For Immediate Release: July 18, 2012

Safety Advocates, Law Enforcement Join Forces to Prevent Child Heatstroke in Hot Cars

International, national and state representatives gather at Wake Tech Public Safety Campus

RALEIGH -- Insurance Commissioner Wayne Goodwin today joined Wake County Sheriff Donnie Harrison, the president and CEO of Safe Kids Worldwide, Safe Kids North Carolina coalition members, and representatives from the National Highway Traffic Safety Administration and Governor's Highway Safety Program in hosting a joint press conference and safety demonstration to help raise awareness about child hyperthermia.

North Carolina accounted for 19 of the approximately 530 children who have died from hyperthermia in vehicles nationwide between 1998 and 2011. The June 2012 death of a Burke County toddler adds to this figure and counts as the first such death in North Carolina in three years. Even without this year's record-breaking heat, deaths from hyperthermia peak in North Carolina during July and August.

"I know I speak for safety advocates everywhere when I say that losing one more child to this preventable tragedy is simply unacceptable," said Goodwin, state chair of Safe Kids North Carolina. "We will work together at all levels, and in all communities, to save other families from enduring the heartbreak of a child's heat-related vehicle death."

The press conference, held at the Wake Tech Public Safety Education Campus in Raleigh, included brief remarks by Reginald McKinnon, a parent who suffered personal tragedy due to hyperthermia, and was followed by a sample 911 call and rescue demonstration conducted by the Wake County Sheriff's Office, Wake County EMS and the Raleigh Fire Department.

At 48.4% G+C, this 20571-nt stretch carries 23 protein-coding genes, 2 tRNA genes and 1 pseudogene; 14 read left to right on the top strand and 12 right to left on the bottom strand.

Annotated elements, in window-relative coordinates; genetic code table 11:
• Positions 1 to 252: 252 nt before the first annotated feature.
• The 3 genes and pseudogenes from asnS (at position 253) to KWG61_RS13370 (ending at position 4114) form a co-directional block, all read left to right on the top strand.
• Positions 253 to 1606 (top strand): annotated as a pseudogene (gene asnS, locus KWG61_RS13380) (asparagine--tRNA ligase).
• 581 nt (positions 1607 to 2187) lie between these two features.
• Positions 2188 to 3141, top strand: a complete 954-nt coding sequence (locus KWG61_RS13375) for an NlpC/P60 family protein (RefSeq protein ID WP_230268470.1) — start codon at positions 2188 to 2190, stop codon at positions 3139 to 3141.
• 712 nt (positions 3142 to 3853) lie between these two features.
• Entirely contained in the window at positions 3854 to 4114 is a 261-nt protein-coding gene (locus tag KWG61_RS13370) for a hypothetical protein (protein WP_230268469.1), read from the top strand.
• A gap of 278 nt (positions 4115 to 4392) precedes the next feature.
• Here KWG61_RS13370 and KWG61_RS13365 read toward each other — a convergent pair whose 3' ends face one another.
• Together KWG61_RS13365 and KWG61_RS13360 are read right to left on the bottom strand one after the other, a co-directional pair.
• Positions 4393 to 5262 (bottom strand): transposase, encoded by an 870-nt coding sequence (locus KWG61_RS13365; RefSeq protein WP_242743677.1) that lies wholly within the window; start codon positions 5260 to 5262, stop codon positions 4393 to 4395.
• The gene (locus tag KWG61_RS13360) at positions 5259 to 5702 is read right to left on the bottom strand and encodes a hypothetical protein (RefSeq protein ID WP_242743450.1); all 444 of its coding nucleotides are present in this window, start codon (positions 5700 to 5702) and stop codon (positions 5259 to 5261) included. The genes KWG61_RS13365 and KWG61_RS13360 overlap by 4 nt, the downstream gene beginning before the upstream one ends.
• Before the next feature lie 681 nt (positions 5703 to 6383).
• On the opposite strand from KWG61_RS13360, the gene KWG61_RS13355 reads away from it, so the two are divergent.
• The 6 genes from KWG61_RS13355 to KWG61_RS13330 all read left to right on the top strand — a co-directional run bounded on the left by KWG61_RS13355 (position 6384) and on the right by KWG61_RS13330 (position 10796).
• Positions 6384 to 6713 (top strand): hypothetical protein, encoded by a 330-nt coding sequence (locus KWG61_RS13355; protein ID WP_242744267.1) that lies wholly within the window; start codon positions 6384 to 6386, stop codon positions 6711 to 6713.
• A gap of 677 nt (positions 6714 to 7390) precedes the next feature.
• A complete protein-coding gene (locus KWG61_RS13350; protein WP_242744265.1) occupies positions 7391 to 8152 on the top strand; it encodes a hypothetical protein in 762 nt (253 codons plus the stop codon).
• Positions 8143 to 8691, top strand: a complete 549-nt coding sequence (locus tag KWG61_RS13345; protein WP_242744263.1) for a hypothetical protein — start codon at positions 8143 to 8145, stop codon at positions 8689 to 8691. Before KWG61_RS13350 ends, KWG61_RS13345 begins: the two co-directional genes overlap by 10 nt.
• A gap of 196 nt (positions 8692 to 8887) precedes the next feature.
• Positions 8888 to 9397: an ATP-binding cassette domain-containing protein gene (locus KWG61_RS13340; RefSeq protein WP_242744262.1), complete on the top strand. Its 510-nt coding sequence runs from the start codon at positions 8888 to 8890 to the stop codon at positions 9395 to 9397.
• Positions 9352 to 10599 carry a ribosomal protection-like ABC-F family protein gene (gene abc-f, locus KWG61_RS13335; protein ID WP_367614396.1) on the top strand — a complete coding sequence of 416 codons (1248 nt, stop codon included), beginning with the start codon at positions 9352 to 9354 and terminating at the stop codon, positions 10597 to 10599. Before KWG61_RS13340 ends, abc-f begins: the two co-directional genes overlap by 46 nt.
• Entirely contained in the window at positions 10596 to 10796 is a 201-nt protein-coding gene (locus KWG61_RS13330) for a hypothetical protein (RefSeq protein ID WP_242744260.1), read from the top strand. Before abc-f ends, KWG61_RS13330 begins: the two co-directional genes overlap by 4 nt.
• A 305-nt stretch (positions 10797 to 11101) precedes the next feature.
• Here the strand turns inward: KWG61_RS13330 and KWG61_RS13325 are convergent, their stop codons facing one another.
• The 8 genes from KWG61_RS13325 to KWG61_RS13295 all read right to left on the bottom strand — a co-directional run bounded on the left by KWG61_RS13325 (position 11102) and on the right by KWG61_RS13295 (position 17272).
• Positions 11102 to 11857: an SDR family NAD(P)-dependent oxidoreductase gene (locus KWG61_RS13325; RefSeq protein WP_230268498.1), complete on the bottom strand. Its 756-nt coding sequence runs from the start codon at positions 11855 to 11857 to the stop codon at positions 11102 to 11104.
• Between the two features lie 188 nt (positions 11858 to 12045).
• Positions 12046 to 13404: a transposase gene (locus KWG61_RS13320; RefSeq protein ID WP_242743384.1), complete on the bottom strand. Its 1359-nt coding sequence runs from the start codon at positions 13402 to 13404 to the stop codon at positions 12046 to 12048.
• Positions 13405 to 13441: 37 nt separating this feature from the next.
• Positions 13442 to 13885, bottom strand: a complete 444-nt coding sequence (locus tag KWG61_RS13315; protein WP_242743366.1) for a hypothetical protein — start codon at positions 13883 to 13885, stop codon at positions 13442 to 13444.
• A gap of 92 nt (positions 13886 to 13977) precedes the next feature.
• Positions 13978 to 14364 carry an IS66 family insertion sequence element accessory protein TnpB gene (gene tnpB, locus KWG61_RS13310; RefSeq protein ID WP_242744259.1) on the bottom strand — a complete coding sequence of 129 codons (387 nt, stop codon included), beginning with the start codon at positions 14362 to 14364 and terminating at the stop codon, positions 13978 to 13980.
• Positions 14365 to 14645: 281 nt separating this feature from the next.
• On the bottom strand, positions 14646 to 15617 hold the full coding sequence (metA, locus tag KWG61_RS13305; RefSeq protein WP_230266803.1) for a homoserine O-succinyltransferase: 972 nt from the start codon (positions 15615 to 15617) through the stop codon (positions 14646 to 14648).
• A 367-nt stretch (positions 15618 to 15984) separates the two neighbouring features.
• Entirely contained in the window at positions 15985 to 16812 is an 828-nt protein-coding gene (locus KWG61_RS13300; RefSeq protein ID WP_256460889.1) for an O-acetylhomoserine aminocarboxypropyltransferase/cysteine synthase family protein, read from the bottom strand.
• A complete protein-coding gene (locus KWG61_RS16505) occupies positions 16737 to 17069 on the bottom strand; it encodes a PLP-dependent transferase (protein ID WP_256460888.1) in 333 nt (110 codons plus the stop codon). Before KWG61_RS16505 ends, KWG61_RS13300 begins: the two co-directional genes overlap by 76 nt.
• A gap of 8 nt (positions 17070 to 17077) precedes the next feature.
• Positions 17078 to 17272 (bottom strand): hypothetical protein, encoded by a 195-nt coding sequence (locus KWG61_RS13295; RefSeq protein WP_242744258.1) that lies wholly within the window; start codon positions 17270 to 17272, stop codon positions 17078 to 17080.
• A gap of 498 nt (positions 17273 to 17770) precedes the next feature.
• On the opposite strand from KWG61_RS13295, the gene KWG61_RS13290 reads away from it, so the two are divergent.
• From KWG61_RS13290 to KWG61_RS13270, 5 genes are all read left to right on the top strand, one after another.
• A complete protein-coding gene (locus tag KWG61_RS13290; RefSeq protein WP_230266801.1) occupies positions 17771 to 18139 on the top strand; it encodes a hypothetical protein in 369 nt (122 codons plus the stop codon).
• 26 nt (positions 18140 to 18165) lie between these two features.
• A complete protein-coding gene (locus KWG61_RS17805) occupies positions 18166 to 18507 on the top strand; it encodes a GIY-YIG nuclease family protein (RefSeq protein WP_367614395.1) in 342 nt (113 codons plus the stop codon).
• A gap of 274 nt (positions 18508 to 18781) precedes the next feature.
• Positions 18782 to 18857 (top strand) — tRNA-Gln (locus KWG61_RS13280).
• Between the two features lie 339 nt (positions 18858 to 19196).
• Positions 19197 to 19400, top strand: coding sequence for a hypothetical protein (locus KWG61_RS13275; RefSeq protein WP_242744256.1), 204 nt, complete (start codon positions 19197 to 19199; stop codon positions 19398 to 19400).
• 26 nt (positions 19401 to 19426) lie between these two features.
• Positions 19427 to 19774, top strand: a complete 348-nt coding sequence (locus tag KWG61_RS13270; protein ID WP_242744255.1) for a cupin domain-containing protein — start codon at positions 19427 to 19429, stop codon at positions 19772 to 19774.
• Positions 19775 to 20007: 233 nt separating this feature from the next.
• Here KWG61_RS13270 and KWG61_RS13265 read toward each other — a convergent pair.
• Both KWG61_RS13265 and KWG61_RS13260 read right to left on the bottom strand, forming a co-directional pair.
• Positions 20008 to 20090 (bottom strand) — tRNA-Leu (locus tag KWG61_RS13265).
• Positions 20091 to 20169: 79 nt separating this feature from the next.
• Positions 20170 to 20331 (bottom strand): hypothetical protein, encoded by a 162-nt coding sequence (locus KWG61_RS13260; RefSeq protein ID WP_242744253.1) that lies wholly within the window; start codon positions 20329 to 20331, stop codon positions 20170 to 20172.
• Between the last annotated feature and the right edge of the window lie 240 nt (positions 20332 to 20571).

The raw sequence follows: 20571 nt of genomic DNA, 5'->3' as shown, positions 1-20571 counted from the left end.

"Everything we know about this terrible danger to children indicates heatstroke in hot cars can happen to any caregiver from any walk of life - and the majority of these cases are accidental tragedies that can strike even the most loving and conscientious parents," said NHTSA Administrator David Strickland. "We hope this campaign not only helps caregivers avoid accidentally harming a child, but also clears up some of the misconceptions about the causes of child heatstroke in cars."

When outside temperatures are in the low 80s, the temperature inside a vehicle can reach deadly levels in only 5-10 minutes, even with a window rolled down 2 inches. Children's bodies in particular overheat easily, and infants and children under 4 years old are at the greatest risk for heat-related illness.

Adults should heed the following important safety tips to keep children safe:

For more information, visit www.ncsafekids.org or www.safercar.gov.

--NCSK--